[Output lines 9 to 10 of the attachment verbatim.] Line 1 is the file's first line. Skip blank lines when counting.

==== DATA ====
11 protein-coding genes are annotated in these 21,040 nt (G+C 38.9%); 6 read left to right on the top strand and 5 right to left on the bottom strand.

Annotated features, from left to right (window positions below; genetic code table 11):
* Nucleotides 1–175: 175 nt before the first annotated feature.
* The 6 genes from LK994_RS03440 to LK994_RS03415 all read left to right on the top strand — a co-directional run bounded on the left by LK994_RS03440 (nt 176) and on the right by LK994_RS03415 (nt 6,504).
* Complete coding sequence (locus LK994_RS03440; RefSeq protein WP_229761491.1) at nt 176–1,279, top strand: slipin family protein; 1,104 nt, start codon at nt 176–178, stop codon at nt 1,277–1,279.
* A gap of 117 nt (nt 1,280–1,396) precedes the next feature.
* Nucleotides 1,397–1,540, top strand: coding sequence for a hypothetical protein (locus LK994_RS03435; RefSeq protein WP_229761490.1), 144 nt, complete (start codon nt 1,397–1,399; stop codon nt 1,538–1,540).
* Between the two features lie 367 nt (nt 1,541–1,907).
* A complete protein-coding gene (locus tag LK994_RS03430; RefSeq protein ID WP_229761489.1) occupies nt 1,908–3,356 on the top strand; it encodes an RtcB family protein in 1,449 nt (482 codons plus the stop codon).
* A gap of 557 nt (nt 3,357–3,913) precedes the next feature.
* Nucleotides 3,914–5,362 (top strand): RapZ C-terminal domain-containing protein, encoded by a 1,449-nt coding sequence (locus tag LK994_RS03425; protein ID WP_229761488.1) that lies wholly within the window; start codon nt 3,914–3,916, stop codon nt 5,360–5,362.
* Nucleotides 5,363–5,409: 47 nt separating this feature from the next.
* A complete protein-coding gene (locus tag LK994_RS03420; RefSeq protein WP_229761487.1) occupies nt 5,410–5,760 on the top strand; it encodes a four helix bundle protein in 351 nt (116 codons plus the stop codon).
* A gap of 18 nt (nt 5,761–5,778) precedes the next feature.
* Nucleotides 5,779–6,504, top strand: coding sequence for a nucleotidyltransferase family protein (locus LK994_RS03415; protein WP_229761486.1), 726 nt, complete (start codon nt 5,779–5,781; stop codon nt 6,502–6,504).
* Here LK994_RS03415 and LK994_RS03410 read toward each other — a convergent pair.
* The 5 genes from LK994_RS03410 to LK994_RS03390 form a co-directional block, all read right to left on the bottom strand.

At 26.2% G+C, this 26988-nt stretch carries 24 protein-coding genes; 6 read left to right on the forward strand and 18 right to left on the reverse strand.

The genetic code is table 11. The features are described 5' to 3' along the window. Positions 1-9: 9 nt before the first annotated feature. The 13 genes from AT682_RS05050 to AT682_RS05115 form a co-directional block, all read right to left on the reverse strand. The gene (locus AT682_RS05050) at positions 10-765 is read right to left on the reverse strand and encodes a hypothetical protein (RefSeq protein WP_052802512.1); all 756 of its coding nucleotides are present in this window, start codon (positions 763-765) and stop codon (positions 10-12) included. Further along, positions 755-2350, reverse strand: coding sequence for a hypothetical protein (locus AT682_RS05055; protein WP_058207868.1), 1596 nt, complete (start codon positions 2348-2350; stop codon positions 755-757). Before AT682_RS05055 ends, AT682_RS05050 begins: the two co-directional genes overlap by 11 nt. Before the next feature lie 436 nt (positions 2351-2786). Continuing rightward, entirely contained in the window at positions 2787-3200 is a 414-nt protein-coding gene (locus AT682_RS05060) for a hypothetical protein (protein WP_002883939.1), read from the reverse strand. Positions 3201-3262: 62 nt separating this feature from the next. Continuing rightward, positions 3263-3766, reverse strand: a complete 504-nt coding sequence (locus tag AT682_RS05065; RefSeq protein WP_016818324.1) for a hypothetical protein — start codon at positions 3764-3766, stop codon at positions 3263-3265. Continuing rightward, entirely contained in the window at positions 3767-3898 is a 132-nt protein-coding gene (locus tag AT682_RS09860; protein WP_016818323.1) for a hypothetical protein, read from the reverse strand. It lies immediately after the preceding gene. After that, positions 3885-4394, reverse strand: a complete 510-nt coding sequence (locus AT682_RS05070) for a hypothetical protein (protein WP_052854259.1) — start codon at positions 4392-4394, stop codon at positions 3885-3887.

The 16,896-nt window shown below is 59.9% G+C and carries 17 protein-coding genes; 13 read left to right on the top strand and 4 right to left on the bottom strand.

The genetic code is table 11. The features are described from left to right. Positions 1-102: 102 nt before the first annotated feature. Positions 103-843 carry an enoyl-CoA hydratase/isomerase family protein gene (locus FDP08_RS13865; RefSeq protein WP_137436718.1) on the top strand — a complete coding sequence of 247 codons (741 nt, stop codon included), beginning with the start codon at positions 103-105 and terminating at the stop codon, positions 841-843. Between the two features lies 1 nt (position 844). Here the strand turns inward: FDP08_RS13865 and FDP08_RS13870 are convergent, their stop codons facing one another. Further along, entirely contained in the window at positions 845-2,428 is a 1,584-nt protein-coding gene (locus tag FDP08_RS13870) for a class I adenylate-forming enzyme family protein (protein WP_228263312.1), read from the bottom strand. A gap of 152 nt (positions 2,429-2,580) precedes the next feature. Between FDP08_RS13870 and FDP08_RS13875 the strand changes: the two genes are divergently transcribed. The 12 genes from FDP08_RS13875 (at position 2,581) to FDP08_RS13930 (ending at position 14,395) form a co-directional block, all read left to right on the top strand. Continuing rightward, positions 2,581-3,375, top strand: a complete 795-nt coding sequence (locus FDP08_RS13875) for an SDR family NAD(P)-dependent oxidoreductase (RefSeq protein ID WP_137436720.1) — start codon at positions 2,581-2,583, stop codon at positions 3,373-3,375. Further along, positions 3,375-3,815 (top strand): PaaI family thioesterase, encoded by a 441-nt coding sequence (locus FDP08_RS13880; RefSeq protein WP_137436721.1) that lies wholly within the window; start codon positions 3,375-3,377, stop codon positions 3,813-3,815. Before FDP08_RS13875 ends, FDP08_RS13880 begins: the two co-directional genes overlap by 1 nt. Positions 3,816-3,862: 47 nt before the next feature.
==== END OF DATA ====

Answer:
* A complete protein-coding gene (locus tag LK994_RS03430; RefSeq protein ID WP_229761489.1) occupies nt 1,908–3,356 on the top strand; it encodes an RtcB family protein in 1,449 nt (482 codons plus the stop codon).
* A gap of 557 nt (nt 3,357–3,913) precedes the next feature.